Banditry: Inside The Delicate World Of Mediators, Informants

With the authorities and security agents still battling to find the right solution to the riddle of banditry ravaging some states in northern Nigeria, civilians serving as mediators and those providing information against the bandits find themselves on a tight rope. Daily Trust on Sunday reports

Alhaji Ali (not real name) winces as he speaks. He is in-between despair and regret as he reflects on his dreadful experience. He cannot stand straight, having spent over a month in a compact dungeon, where he, and other inmates, were packed in like dead bodies. Though he was not physically molested, he says he could not walk or stand on his feet when he was released three weeks ago.  

“No one could stand up or stretch out to sleep. We were seated throughout those days. We fed on only four spoonfuls of garri served once daily, in the afternoon,” he says, recalling his 33 days in detention. 

The pains and deprivation from the incarceration remain. These were cells where high-value suspects—from hardened armed robbers to bandits—are kept for interrogation, for weeks and months. In September, Ali was taken to two of these facilities, first in Kaduna, and later, in Abuja.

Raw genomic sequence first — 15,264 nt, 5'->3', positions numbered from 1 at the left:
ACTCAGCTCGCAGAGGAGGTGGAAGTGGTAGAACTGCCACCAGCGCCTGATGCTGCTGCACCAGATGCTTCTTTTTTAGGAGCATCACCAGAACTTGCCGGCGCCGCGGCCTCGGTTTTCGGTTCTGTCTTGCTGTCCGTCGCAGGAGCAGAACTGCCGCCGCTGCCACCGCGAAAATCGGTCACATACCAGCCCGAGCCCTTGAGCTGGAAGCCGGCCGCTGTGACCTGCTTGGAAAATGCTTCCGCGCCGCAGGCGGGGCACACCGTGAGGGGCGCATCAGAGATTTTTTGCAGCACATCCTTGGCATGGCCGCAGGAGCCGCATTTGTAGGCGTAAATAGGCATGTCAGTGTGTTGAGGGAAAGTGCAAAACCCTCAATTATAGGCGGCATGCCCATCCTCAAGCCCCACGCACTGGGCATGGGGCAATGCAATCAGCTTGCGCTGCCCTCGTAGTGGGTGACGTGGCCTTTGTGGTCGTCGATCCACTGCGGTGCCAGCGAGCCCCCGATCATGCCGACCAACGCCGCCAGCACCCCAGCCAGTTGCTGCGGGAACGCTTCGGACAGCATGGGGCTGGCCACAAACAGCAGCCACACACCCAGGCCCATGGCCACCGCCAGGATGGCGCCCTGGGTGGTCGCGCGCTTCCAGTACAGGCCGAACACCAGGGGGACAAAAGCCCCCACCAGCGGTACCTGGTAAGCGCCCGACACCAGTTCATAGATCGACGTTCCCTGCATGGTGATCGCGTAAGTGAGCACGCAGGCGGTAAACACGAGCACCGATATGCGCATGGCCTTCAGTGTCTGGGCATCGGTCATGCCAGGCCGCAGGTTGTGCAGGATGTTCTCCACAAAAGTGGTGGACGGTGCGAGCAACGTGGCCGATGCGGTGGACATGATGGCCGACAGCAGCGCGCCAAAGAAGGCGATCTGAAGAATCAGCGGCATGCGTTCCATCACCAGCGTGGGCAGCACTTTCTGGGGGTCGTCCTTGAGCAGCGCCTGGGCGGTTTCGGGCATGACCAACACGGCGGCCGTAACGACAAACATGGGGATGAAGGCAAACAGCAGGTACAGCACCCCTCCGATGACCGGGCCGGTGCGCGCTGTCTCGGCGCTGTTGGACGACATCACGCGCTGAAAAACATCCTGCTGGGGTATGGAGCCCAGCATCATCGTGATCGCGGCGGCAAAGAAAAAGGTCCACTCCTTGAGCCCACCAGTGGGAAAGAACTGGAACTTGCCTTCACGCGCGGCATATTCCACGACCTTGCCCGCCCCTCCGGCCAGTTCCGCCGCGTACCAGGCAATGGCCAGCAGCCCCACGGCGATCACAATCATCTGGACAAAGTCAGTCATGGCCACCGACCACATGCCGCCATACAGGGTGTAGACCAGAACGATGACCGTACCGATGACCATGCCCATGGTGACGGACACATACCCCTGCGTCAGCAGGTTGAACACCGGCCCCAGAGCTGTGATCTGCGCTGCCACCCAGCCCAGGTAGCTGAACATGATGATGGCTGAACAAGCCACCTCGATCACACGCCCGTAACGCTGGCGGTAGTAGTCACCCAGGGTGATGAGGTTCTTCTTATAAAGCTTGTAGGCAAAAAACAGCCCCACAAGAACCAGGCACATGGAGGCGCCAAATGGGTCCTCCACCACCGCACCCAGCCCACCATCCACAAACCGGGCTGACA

Speaking to Daily Trust on Sunday, Ali recalls this encounter with men of the Nigerian Police, which, he says will linger forever in his mind.

He was lured into police custody, having been framed up by another person. He was given out as a collaborator for bandits —the same people he has spent at least the past three years fighting, through the back channels. 

“It all started with a call on a Monday afternoon. The caller asked me to meet him at the junction, that he was hastening on his way somewhere. I had no suspicion because he was someone I had been communicating with. I locked up my shop and headed there,” he recalls. 

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